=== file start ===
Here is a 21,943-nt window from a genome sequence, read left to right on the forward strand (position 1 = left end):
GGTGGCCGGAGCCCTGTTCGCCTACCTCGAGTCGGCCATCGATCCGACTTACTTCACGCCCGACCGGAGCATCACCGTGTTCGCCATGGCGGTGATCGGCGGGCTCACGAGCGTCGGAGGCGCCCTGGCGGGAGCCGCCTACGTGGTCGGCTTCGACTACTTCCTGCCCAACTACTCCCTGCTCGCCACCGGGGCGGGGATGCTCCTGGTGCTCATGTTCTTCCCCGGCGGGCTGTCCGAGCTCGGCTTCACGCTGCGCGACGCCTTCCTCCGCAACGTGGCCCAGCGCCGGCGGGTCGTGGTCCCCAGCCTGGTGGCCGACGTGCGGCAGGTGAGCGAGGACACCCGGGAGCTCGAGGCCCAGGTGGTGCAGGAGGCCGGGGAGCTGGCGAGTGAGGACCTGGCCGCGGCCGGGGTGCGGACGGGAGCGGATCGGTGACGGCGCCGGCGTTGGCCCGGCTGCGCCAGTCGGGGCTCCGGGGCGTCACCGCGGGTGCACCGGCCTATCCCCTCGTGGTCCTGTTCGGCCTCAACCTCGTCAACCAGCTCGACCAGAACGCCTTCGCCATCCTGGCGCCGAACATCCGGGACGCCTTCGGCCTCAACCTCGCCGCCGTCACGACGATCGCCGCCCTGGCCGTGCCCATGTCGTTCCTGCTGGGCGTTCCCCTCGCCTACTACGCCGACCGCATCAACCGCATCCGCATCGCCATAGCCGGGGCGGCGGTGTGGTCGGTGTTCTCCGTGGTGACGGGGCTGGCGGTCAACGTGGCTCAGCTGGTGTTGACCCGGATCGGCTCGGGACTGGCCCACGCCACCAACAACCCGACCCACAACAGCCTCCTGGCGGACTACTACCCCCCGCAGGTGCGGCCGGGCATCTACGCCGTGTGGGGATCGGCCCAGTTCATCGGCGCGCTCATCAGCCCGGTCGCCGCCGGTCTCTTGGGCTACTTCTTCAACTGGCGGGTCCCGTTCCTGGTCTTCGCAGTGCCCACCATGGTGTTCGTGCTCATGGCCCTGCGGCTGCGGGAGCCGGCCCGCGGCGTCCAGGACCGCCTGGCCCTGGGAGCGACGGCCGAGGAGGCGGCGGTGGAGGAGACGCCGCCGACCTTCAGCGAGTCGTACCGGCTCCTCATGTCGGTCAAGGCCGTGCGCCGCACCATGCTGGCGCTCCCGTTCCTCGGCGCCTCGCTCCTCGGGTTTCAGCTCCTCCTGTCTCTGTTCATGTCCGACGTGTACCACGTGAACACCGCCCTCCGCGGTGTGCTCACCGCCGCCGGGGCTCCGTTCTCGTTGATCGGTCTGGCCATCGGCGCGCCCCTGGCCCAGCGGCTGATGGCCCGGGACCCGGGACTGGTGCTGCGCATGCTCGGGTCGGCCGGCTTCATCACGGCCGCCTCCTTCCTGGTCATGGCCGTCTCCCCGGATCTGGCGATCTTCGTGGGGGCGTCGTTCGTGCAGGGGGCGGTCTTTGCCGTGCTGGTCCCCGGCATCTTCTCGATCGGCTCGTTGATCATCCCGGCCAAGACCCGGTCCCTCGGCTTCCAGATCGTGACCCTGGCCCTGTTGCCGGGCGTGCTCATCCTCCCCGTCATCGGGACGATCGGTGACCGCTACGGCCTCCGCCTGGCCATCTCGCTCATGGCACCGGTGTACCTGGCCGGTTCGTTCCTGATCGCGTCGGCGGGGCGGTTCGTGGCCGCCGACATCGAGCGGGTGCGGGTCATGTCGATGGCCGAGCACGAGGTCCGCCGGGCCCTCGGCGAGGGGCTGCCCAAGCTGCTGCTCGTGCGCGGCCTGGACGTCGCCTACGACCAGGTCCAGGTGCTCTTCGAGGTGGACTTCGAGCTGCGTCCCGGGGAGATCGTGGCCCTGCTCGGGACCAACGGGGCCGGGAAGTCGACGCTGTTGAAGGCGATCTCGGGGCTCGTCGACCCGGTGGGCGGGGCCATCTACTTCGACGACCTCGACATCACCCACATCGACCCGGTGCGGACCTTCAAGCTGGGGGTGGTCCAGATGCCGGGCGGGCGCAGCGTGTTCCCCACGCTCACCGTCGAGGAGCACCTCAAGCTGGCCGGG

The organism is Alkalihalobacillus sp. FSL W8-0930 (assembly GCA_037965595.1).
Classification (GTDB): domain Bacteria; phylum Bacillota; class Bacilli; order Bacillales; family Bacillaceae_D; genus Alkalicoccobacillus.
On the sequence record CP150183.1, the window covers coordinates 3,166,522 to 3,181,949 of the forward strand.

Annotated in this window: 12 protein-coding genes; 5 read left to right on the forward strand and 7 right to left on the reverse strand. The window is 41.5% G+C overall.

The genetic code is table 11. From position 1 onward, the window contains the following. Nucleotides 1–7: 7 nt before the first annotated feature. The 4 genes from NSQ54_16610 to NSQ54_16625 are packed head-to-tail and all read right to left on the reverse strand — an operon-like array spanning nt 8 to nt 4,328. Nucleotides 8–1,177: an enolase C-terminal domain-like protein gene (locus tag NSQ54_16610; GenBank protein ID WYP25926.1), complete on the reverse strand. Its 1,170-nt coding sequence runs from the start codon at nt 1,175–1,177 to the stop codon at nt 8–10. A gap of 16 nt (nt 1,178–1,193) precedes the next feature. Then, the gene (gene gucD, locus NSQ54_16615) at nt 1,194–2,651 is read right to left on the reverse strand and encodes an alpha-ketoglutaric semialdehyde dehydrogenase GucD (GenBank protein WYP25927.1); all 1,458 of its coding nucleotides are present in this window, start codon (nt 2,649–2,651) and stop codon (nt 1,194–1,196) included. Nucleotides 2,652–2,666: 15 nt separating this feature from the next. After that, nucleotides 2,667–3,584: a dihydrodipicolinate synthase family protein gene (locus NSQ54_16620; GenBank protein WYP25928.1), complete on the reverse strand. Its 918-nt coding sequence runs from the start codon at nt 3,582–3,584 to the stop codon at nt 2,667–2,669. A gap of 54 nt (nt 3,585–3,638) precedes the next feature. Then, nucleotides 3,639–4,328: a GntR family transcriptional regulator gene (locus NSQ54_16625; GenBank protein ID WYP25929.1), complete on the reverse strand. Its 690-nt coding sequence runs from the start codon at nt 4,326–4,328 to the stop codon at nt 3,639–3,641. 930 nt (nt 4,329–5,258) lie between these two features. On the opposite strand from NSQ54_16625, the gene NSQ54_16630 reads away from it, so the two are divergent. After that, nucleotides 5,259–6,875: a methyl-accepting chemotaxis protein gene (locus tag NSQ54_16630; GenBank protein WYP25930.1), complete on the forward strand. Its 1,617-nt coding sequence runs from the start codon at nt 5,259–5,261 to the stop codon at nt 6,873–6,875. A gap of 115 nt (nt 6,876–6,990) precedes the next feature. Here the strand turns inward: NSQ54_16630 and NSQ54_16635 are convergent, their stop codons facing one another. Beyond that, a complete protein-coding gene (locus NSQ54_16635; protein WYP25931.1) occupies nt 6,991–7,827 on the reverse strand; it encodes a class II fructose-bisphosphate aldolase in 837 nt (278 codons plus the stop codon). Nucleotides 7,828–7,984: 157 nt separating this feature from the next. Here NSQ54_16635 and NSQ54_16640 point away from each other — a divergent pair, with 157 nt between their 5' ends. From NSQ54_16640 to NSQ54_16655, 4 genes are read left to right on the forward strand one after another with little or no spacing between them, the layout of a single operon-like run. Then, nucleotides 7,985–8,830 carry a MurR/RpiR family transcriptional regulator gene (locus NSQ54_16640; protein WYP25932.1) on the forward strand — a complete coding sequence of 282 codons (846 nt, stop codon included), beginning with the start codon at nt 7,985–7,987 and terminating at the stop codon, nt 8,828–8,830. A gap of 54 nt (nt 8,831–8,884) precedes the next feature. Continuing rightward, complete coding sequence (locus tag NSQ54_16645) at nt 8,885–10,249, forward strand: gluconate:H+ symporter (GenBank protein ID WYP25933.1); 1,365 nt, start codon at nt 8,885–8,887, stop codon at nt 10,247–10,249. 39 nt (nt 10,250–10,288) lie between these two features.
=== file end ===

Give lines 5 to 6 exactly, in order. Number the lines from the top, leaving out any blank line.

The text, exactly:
On the sequence record CP150183.1, the window covers coordinates 3,166,522 to 3,181,949 of the forward strand.

Annotated in this window: 12 protein-coding genes; 5 read left to right on the forward strand and 7 right to left on the reverse strand. The window is 41.5% G+C overall.